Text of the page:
Occupy New Haven alone is not going to fix these problems. Its limitations stem in part from its consensus-based model of decision-making, an approach rooted firmly in the movement’s allegiance to direct democracy. Since the excitement accompanying its launch in October, the movement has struggled for consistent participation in decision-making. At several consecutive general assemblies in November, the movement failed to meet its voting quorum and, as a result, was unable to pass proposals on key issues like management of its finances.
Even under a different system of decision-making, however, it’s not clear how much Occupy would engage with New Haven proper. “A lot of the [issues Occupy looks at] have been more national,” says Ronnie Neuhauser, an occupier from East Haven who helps facilitate the movement’s Direct Action activities, like protests and marches. This national focus reflects the demographics of the movement. Though New Haven’s population is more than 60 percent black and Latino, the Occupiers are overwhelmingly white. Many live in the city now but come originally from other parts of Connecticut and even the country. Occupy New Haven emerges not so much from New Haven’s struggles as from the struggles of communities nationwide, or, at least, regionwide.
But many of those national and regional issues — especially income inequality and unemployment — coincide with New Haven’s own challenges. As a result, Occupy has gained support from a wide range of labor leaders and community organizations, including Yale’s unions, a political heavyweight whose supporters will form a majority on the Board of Alderman for the next two years. “I think you’re only going to see increasing collaboration between us,” says Local 34 president Laurie Kennington ’01. (Local 34 represents more than 3,400 clerical and technical employees at Yale.) Over the past few weeks, Occupy has joined community groups New Haven Against Police Brutality and the New Elm City Dream in marches confronting police brutality and youth jobs.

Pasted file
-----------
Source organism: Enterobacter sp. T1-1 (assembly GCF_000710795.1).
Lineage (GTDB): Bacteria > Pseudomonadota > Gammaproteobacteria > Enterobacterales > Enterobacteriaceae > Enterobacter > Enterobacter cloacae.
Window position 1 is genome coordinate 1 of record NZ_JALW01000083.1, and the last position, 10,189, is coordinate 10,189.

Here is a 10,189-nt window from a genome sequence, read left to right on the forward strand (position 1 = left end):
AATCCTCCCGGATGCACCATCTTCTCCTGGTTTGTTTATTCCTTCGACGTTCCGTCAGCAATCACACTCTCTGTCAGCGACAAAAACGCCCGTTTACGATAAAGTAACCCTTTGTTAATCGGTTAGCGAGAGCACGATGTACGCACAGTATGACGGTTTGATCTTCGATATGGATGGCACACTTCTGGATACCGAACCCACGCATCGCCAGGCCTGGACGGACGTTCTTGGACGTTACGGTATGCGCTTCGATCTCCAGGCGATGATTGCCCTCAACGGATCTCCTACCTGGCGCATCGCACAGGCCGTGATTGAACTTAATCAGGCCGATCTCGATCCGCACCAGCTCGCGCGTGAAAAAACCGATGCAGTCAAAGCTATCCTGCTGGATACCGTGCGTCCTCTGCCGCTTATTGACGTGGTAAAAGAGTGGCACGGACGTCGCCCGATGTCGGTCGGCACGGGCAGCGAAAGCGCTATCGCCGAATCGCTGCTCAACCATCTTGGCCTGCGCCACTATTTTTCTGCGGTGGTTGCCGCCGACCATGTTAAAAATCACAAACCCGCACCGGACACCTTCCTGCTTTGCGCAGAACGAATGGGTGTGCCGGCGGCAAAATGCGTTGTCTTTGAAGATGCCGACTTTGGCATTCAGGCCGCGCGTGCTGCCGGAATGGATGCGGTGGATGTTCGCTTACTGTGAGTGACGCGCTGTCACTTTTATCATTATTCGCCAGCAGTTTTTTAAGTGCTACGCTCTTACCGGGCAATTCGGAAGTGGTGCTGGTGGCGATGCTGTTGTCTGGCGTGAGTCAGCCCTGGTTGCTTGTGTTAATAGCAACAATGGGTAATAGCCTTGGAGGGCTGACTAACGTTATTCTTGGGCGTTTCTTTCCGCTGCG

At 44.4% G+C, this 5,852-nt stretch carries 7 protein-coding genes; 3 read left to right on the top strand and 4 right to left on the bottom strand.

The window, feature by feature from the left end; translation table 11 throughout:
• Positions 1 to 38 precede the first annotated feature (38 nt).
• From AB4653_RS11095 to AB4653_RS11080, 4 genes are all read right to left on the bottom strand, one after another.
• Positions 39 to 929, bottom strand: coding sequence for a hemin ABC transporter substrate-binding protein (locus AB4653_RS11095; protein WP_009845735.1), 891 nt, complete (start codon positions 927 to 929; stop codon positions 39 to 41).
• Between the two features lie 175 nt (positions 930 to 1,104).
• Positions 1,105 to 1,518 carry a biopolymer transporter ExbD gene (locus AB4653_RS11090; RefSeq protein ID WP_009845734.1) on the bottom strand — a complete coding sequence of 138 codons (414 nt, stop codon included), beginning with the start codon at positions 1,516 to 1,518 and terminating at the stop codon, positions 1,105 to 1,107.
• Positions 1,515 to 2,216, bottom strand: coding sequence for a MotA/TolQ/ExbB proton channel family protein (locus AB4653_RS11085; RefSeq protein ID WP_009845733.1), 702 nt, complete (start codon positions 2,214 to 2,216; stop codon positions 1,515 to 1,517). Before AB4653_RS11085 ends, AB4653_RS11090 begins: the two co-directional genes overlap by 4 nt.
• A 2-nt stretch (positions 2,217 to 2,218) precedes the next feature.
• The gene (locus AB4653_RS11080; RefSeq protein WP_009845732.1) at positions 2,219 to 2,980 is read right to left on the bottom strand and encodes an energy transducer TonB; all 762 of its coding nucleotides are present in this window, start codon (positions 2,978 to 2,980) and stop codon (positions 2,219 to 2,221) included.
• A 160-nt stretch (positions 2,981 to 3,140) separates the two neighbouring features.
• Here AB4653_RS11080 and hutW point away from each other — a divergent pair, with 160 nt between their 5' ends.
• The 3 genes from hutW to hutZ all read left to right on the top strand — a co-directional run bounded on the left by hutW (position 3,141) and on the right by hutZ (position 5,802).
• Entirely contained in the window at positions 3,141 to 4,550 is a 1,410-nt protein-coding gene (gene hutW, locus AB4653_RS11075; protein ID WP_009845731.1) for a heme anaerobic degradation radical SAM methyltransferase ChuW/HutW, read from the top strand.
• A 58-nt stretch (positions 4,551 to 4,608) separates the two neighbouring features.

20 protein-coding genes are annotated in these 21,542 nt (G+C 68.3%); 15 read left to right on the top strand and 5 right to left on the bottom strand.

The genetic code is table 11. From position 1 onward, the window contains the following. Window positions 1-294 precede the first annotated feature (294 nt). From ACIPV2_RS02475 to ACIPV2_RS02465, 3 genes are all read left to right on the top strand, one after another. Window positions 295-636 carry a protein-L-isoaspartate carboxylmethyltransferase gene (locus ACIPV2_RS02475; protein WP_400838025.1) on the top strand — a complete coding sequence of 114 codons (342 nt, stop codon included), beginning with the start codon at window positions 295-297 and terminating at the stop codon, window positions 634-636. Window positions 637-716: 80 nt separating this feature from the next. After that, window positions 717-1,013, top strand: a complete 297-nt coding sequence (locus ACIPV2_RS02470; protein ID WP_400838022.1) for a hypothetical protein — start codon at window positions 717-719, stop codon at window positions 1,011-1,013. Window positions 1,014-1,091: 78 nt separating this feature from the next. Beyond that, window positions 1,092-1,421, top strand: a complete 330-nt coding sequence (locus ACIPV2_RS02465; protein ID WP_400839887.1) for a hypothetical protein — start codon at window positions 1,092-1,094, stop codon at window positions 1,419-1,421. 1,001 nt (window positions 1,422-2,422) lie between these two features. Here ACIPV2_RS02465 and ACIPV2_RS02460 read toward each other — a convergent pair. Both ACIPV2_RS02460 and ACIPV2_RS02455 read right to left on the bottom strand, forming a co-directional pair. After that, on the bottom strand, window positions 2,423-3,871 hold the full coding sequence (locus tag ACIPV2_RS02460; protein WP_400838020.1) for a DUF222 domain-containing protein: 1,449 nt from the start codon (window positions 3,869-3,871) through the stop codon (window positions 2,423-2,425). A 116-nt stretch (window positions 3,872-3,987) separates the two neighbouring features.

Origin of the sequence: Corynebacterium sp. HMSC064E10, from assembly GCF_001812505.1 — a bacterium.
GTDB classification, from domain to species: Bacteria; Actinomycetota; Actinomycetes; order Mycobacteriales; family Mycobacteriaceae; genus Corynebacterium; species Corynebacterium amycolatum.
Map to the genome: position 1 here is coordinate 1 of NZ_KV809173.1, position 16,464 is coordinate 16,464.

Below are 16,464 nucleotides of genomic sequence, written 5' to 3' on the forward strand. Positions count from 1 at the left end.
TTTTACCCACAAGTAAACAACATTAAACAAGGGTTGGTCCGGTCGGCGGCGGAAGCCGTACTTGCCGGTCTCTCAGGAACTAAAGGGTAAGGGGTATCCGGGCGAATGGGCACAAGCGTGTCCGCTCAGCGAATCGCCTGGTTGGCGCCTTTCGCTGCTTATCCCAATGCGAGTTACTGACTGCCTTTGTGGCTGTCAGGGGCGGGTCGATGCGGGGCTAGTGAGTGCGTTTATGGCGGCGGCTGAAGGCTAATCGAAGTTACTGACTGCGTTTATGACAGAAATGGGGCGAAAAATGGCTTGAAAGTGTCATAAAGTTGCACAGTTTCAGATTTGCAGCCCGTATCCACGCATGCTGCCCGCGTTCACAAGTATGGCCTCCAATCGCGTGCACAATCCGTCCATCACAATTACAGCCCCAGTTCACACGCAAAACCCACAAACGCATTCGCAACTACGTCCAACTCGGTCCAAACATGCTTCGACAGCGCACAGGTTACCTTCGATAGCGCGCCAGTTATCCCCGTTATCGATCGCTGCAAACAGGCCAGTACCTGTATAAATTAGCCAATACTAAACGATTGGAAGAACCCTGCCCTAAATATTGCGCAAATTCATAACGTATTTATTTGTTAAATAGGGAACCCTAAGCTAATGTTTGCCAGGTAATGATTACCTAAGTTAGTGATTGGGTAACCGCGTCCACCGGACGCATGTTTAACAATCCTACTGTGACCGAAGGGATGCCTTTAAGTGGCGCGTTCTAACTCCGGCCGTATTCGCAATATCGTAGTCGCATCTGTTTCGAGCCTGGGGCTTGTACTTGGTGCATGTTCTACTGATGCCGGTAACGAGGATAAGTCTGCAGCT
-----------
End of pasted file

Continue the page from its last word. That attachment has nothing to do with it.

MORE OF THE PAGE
A famous Apple ad from 1984 shows a brainwashed crowd seated before a screen displaying a giant head, who intones on the wonders of the “garden of pure ideology” he has created for his people. A woman sprints into the middle of the room and hurls a sledgehammer at the screen. The screen explodes, the face disappears, and we hear a new voice. “On January 24th, Apple Computer will introduce MacIntosh,” it says. “And you’ll see why 1984 won’t be like ‘1984.’”
The ad portrays buying a MacIntosh as an act of rebellion. Today, too, Apple presents itself as a better kind of corporation, with none of the stuffiness that repels so many from American corporate culture. That’s ludicrous. Apple’s supply chain gets low marks for environmental stewardship and labor conditions, while Apple is using fewer and fewer universally standardized components in its new products in order to retain a monopoly over production.
An ad does not a revolution create. Nor does an Apple store, or Science Park, or, for that matter, a group of protesters on the Green. Real change in New Haven demands a development vision that includes every citizen of this city. Apple, the capstone of Yale and City Hall’s joint efforts to gentrify Broadway, can’t provide this. Occupy won’t provide it, at least not while its link to New Haven remains fragile — but it’s a start.